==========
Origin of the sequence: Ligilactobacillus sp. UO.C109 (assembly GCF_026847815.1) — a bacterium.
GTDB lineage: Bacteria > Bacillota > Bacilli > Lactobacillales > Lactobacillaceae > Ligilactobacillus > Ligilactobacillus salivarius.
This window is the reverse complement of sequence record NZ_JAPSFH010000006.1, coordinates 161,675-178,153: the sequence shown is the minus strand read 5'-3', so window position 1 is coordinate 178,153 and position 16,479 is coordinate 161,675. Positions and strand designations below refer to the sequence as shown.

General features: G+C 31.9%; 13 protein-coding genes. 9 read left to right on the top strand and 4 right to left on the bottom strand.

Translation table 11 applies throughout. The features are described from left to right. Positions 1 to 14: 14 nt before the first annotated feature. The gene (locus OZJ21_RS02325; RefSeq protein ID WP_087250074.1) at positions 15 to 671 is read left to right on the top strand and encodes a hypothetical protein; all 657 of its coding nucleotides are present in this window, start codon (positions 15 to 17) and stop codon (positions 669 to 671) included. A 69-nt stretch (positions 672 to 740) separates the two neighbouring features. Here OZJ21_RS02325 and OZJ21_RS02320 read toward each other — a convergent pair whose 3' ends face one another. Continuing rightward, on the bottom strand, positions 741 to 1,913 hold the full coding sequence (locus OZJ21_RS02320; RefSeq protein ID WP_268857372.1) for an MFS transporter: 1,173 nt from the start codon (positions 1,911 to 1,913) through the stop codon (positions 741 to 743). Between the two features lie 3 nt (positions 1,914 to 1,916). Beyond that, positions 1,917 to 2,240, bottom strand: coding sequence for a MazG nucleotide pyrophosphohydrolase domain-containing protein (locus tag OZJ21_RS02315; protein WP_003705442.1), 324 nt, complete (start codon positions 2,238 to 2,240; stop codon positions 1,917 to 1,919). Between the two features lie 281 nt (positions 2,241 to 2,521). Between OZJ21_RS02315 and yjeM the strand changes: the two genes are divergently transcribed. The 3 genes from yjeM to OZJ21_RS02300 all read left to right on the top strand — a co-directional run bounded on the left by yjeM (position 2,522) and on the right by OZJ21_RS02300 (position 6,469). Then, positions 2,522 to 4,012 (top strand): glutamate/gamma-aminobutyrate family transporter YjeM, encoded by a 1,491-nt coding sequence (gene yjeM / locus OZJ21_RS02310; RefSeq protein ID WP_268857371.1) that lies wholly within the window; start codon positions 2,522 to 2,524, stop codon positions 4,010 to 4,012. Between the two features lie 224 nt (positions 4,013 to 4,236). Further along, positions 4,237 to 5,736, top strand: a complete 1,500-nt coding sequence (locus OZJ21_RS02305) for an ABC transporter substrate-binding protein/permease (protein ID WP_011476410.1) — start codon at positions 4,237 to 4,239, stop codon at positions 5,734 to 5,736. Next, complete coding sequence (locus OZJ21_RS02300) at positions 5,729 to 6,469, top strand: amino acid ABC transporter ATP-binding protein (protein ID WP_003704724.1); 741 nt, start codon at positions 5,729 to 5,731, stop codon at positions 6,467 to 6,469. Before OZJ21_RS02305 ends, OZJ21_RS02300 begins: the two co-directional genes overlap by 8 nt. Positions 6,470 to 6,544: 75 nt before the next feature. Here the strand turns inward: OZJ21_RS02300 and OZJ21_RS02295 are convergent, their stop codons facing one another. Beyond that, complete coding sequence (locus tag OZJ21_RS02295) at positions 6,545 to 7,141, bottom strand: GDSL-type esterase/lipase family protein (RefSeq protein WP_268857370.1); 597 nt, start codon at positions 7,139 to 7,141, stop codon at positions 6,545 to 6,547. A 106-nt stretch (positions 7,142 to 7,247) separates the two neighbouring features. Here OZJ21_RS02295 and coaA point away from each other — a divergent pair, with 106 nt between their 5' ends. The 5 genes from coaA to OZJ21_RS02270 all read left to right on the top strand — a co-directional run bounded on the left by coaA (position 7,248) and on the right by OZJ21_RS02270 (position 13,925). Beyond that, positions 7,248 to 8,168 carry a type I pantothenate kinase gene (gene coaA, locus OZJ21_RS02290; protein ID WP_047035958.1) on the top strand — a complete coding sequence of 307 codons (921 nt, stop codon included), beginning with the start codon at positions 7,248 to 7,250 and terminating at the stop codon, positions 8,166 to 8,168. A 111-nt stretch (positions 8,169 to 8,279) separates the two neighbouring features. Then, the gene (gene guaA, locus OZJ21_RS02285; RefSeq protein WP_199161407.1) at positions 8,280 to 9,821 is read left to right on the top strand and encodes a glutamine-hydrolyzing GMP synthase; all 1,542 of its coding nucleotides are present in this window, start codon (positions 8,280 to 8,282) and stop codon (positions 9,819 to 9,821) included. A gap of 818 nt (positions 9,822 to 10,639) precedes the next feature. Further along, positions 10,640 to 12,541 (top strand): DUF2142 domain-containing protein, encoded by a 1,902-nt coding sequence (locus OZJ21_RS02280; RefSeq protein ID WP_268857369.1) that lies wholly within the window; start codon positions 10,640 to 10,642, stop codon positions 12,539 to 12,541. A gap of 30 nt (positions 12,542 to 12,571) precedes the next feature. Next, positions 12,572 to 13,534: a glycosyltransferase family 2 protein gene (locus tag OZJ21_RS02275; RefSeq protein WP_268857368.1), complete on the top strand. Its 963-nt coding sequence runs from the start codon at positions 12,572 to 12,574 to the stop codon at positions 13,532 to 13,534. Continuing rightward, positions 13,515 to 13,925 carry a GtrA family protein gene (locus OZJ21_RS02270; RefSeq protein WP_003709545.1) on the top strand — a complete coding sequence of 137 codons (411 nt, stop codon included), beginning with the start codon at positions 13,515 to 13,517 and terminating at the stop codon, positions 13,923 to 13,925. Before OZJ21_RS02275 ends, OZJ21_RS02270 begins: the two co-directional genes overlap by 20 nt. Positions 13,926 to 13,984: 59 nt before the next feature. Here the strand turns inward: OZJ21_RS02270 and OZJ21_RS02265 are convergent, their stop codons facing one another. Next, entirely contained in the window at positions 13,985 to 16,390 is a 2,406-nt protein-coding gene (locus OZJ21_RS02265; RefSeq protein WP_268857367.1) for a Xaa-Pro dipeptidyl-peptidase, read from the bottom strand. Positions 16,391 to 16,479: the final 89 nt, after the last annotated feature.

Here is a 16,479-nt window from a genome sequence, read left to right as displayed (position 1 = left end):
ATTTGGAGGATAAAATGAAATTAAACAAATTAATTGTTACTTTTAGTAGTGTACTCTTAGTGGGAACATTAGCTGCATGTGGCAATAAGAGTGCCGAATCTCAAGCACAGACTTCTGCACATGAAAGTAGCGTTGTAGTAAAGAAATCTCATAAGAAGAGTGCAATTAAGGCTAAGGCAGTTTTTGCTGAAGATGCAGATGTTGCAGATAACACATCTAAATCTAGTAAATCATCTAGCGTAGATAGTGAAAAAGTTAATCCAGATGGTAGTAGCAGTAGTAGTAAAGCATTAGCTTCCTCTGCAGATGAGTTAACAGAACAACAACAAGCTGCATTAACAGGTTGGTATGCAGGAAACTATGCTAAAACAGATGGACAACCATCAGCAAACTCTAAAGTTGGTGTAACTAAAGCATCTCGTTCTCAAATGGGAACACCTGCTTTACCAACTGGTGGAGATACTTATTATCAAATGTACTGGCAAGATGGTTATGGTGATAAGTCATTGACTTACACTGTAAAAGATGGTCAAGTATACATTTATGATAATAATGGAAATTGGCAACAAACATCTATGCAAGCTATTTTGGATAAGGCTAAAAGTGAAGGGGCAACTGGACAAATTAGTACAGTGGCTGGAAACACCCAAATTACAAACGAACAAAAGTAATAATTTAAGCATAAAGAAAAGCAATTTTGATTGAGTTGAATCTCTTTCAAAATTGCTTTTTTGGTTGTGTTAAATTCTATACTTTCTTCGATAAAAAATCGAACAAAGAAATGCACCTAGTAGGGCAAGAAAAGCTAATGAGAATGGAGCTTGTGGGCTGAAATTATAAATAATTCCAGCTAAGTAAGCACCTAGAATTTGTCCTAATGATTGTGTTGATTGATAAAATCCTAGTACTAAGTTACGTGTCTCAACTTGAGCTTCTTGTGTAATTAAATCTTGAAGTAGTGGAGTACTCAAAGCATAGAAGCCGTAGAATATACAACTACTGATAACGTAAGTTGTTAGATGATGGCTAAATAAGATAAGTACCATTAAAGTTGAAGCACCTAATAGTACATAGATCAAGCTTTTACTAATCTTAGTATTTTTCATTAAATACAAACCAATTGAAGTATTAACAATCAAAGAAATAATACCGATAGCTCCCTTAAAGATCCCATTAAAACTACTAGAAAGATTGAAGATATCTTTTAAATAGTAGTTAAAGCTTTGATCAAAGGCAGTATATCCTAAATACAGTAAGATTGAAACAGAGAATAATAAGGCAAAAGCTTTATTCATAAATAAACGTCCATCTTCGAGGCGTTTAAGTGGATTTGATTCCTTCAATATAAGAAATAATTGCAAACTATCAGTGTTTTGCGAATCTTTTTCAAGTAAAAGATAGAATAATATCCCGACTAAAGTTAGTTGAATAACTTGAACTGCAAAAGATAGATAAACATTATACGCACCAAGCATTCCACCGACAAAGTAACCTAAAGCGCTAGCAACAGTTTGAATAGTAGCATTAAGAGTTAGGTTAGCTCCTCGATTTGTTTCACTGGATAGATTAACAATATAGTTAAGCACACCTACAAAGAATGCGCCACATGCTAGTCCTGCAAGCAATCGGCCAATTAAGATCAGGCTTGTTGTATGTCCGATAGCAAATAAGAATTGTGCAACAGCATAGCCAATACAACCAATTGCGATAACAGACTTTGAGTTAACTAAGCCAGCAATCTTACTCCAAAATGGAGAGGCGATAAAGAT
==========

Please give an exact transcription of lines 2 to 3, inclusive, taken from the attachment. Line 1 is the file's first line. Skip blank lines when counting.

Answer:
GTDB lineage: Bacteria > Bacillota > Bacilli > Lactobacillales > Lactobacillaceae > Ligilactobacillus > Ligilactobacillus salivarius.
This window is the reverse complement of sequence record NZ_JAPSFH010000006.1, coordinates 161,675-178,153: the sequence shown is the minus strand read 5'-3', so window position 1 is coordinate 178,153 and position 16,479 is coordinate 161,675. Positions and strand designations below refer to the sequence as shown.